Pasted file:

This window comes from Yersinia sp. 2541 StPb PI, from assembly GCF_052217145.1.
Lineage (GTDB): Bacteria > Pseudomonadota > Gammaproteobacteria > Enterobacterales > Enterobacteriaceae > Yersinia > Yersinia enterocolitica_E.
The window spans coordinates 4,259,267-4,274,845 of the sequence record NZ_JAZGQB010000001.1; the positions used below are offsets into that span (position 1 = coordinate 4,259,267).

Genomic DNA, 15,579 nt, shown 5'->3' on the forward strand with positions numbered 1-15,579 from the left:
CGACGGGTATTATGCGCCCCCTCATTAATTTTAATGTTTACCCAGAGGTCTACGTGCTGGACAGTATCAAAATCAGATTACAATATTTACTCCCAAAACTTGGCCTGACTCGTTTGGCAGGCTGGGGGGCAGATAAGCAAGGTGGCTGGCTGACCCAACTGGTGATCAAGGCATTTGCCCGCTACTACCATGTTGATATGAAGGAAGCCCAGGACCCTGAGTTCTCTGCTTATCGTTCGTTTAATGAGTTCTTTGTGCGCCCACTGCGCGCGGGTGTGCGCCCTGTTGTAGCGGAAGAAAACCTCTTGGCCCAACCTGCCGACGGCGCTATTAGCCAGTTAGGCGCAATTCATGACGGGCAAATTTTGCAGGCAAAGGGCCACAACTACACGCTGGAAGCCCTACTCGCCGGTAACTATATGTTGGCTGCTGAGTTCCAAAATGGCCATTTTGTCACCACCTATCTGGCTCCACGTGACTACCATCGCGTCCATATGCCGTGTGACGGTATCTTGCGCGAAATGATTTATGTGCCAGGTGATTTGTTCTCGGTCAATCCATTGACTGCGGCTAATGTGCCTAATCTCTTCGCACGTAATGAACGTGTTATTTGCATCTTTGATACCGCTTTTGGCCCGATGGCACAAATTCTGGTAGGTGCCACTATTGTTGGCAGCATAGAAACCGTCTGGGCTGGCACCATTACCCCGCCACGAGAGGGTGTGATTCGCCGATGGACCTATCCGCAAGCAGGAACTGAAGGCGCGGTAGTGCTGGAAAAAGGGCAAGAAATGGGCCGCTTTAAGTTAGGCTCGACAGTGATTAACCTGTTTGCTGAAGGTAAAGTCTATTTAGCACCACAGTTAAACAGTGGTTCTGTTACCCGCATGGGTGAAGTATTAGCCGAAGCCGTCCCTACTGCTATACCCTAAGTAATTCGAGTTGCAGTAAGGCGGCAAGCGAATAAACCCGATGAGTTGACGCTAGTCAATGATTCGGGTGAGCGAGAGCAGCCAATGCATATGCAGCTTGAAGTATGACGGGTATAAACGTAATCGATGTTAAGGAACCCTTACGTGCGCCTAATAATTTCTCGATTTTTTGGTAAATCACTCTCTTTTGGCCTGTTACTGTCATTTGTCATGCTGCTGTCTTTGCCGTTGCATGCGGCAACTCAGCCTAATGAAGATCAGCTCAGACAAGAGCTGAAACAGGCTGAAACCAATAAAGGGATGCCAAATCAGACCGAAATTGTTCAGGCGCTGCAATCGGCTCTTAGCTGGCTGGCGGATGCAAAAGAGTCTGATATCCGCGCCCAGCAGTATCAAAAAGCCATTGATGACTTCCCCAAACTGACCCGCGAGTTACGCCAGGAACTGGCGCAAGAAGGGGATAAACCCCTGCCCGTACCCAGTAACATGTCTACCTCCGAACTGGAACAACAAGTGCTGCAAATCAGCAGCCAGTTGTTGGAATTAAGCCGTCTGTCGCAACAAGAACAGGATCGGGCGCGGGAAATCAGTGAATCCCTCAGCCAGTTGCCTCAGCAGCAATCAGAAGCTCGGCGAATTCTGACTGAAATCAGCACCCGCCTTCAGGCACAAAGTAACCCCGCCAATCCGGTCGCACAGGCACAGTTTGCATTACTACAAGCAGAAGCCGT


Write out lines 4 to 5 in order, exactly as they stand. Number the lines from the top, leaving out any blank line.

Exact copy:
Genomic DNA, 15,579 nt, shown 5'->3' on the forward strand with positions numbered 1-15,579 from the left:
CGACGGGTATTATGCGCCCCCTCATTAATTTTAATGTTTACCCAGAGGTCTACGTGCTGGACAGTATCAAAATCAGATTACAATATTTACTCCCAAAACTTGGCCTGACTCGTTTGGCAGGCTGGGGGGCAGATAAGCAAGGTGGCTGGCTGACCCAACTGGTGATCAAGGCATTTGCCCGCTACTACCATGTTGATATGAAGGAAGCCCAGGACCCTGAGTTCTCTGCTTATCGTTCGTTTAATGAGTTCTTTGTGCGCCCACTGCGCGCGGGTGTGCGCCCTGTTGTAGCGGAAGAAAACCTCTTGGCCCAACCTGCCGACGGCGCTATTAGCCAGTTAGGCGCAATTCATGACGGGCAAATTTTGCAGGCAAAGGGCCACAACTACACGCTGGAAGCCCTACTCGCCGGTAACTATATGTTGGCTGCTGAGTTCCAAAATGGCCATTTTGTCACCACCTATCTGGCTCCACGTGACTACCATCGCGTCCATATGCCGTGTGACGGTATCTTGCGCGAAATGATTTATGTGCCAGGTGATTTGTTCTCGGTCAATCCATTGACTGCGGCTAATGTGCCTAATCTCTTCGCACGTAATGAACGTGTTATTTGCATCTTTGATACCGCTTTTGGCCCGATGGCACAAATTCTGGTAGGTGCCACTATTGTTGGCAGCATAGAAACCGTCTGGGCTGGCACCATTACCCCGCCACGAGAGGGTGTGATTCGCCGATGGACCTATCCGCAAGCAGGAACTGAAGGCGCGGTAGTGCTGGAAAAAGGGCAAGAAATGGGCCGCTTTAAGTTAGGCTCGACAGTGATTAACCTGTTTGCTGAAGGTAAAGTCTATTTAGCACCACAGTTAAACAGTGGTTCTGTTACCCGCATGGGTGAAGTATTAGCCGAAGCCGTCCCTACTGCTATACCCTAAGTAATTCGAGTTGCAGTAAGGCGGCAAGCGAATAAACCCGATGAGTTGACGCTAGTCAATGATTCGGGTGAGCGAGAGCAGCCAATGCATATGCAGCTTGAAGTATGACGGGTATAAACGTAATCGATGTTAAGGAACCCTTACGTGCGCCTAATAATTTCTCGATTTTTTGGTAAATCACTCTCTTTTGGCCTGTTACTGTCATTTGTCATGCTGCTGTCTTTGCCGTTGCATGCGGCAACTCAGCCTAATGAAGATCAGCTCAGACAAGAGCTGAAACAGGCTGAAACCAATAAAGGGATGCCAAATCAGACCGAAATTGTTCAGGCGCTGCAATCGGCTCTTAGCTGGCTGGCGGATGCAAAAGAGTCTGATATCCGCGCCCAGCAGTATCAAAAAGCCATTGATGACTTCCCCAAACTGACCCGCGAGTTACGCCAGGAACTGGCGCAAGAAGGGGATAAACCCCTGCCCGTACCCAGTAACATGTCTACCTCCGAACTGGAACAACAAGTGCTGCAAATCAGCAGCCAGTTGTTGGAATTAAGCCGTCTGTCGCAACAAGAACAGGATCGGGCGCGGGAAATCAGTGAATCCCTCAGCCAGTTGCCTCAGCAGCAATCAGAAGCTCGGCGAATTCTGACTGAAATCAGCACCCGCCTTCAGGCACAAAGTAACCCCGCCAATCCGGTCGCACAGGCACAGTTTGCATTACTACAAGCAGAAGCCGT